Friday, July 1, 2011

Coming of Age

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Coming Of Age

Coming of age can be defined as the entrance into adulthood. Some cultures have special ceremonies for young people who are entering adulthood from childhood. The whole idea of these ceremonies is to place an individual into new surroundings of the community he/she lives in. It is the beginning of new responsibilities and understanding as well as gaining access to the society’s secrets. Coming of age is when the individual sees with new eyes and gets a wide understanding of the culture and the spirit of his society.

In two stories, “Young Goodman Brown” and “Araby” the issue of coming of age is discussed. Both stories discuss this issue and show young men entering adulthood desiring to introduce themselves to the world. Both are looking to the church with new eyes, and notice the difference. Even though both stories talk about the church, Goodman Brown focuses more on mixture of culture and faith in the society in general, while Araby looks more on a boy as a person and his needs to determine his holiness in the church.

Young Goodman Brown, a young man entering adulthood introduces himself to his society and the world. On his errand to the adulthood ceremony he comes across different cultures he had never known before. He realizes that his community was corrupt. The church and his society were corrupt. The people in Salem, his village, the Minister, the Deacon and other heads of the state had looked like good Christians, doing good work to prove that they are God’s chosen people, but all of them were followers of the devil by nature.

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During this trip to the devils’ meeting, Goodman Brown meets many people who had good reputation in Salem village and were good Christians. He was however, surprised to see them in the forest. Having been raised in a good Christian family he asked himself questions during his journey. Why was he in the forest and why had he decided to follow the devil. “We have been a race of honest men and good Christians since the days of martyrs; and shall I be the first to the name of Brown that ever took this path and kept”, (15) he asks himself.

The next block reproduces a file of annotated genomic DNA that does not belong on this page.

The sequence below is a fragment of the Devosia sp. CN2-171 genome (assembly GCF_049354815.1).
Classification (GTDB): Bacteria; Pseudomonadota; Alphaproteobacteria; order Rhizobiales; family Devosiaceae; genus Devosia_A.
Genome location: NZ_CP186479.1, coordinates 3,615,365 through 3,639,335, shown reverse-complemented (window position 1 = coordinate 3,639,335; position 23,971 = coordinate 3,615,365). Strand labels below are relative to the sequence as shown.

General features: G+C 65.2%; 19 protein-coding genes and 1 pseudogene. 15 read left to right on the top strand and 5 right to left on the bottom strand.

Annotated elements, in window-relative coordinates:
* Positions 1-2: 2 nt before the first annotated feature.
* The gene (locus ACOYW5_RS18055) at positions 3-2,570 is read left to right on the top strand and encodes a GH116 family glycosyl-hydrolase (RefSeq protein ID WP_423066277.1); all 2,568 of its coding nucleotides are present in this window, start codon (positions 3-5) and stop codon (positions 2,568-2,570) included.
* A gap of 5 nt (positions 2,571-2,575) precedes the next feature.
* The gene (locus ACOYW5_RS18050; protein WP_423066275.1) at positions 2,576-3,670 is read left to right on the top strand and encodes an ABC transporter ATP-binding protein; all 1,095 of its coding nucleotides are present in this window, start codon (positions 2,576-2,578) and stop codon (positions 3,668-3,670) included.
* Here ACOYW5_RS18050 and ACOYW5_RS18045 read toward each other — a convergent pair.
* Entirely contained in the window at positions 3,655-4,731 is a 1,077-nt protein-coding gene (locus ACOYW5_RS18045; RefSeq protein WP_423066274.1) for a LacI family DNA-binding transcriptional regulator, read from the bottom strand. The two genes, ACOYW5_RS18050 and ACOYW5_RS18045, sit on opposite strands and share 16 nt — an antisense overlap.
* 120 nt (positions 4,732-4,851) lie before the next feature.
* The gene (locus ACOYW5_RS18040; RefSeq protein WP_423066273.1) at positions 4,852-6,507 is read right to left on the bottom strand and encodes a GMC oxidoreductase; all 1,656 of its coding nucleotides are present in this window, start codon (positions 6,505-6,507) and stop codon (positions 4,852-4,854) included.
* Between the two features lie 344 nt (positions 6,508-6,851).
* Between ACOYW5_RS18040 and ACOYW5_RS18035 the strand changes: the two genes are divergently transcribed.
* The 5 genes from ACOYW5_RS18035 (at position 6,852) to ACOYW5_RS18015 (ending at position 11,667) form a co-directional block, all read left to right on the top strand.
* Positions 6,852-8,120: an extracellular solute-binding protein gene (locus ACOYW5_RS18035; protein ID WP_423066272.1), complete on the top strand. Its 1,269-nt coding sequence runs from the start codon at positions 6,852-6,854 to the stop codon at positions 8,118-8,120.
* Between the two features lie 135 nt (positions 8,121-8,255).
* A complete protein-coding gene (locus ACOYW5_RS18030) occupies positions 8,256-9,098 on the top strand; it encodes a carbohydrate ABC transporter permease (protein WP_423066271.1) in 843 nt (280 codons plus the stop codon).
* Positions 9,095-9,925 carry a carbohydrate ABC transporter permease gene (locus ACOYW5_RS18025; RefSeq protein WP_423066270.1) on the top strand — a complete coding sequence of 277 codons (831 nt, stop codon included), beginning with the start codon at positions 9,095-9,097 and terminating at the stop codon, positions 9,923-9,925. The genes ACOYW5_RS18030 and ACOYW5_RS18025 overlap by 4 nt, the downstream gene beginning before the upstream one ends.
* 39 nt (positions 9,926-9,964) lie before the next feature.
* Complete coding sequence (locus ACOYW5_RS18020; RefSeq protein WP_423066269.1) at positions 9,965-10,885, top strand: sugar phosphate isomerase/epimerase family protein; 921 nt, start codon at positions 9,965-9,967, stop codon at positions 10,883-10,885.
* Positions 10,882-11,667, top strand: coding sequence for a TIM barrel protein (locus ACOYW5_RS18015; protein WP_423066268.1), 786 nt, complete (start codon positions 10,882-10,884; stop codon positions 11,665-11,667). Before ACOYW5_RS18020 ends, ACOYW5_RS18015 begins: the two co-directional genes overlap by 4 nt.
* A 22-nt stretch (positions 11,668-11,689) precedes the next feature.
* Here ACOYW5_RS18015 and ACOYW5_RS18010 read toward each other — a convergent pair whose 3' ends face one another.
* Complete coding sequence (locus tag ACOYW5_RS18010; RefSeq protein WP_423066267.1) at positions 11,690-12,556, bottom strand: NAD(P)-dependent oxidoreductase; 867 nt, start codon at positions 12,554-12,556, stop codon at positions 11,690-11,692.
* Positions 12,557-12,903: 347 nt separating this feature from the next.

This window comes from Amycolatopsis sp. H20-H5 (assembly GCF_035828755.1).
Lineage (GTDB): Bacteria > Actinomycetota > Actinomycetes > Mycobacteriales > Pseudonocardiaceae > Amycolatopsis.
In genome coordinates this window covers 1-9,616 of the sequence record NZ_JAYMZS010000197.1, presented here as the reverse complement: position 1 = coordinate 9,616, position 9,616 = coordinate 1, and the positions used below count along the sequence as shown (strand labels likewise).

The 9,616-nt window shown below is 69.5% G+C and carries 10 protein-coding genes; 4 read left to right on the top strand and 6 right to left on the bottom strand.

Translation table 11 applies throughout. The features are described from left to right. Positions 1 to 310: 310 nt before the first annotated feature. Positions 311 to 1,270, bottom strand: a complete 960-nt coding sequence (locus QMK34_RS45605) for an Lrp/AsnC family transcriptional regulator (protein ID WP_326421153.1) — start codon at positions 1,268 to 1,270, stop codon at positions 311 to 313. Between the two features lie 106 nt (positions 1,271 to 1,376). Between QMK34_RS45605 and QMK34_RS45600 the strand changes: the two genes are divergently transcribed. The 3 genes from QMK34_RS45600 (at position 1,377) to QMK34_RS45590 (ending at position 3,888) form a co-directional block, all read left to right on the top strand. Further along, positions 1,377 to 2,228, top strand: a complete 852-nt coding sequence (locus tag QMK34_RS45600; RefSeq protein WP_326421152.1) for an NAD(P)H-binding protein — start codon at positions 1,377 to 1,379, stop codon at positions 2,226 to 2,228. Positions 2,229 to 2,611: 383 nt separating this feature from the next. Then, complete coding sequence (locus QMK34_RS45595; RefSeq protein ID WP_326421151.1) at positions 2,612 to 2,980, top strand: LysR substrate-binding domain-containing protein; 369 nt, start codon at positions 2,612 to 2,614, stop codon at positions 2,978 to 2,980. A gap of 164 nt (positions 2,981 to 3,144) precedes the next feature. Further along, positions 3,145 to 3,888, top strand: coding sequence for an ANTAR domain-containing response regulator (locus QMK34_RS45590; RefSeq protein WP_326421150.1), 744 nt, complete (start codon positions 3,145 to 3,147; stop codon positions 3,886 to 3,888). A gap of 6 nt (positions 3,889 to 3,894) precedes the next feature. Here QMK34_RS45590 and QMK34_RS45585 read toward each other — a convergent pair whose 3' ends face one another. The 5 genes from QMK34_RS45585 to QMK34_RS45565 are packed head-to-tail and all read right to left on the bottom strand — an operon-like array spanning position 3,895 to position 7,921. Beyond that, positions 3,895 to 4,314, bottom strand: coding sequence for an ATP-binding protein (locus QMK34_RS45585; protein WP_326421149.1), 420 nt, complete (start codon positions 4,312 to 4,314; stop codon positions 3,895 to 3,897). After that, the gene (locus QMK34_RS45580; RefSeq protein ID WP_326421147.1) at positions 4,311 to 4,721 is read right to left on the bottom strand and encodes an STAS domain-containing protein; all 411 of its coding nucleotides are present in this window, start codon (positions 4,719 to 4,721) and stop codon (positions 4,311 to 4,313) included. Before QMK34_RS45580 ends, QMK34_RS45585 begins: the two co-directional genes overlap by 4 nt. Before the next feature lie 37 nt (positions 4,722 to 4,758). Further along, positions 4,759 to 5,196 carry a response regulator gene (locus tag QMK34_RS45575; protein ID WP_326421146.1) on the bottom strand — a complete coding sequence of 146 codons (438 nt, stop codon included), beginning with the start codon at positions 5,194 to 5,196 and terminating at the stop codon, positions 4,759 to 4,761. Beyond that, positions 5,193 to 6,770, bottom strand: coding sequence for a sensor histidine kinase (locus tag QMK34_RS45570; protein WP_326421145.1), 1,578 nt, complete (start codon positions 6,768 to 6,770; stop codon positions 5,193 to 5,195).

The voices in the forest answered and told him that even his father and grandfather were followers of the devil. He was surprised, however, as to why they never spoke about it in the village. His response to those voices is, “We are a people of prayer, and good works to boot, and abide no such wickedness”. (15)

This statement demonstrates Goodman Brown’s innocence but clearly shows that he was now experiencing new ideas, a new culture as well as spirits. This is something he didn’t know before. These were secrets that were hidden from him during his childhood. His parents and the society as a whole never revealed those secrets to him because he was not supposed to know them, anyway.

By joining the adult group as a member of the community, Goodman Brown followed his parents’ race and culture even though naturally it is dirt and corrupt. The dark figure calls all members of the society to join the congregation and to accept the reality that every person is sinful. “ Welcome, my children” said the dark figure, “to the communion of your race. Ye have found thus young your nature and your destiny. My children, look behind you” (60).

By welcoming them to the “communion of your race” he is emphasizing that people are unified by the fact that everyone is evil. The devil figure is like a puritan minister trying to tell everyone that they are evil, but he tells them to accept it, that “evil must be your only happiness” (65), people can live happily if they only realize that evil is the way they are meant to be, and to fight it is useless. The congregation accepts his invitation “in one cry despair and triumph” (65). They are celebrating even though truly they are condemning themselves.

Hawthorne is using religious figures throughout the story. Brown is surprised to realize that those he had looked at as pious are all sinful. He noticed that in Salem Village sin and faith mixed together. He says, “ It was strange to se that the good shrank not from the wicked, nor were the sinners abashed by the saints” (55). Those who go to church everyday are the same people who are followers of devil.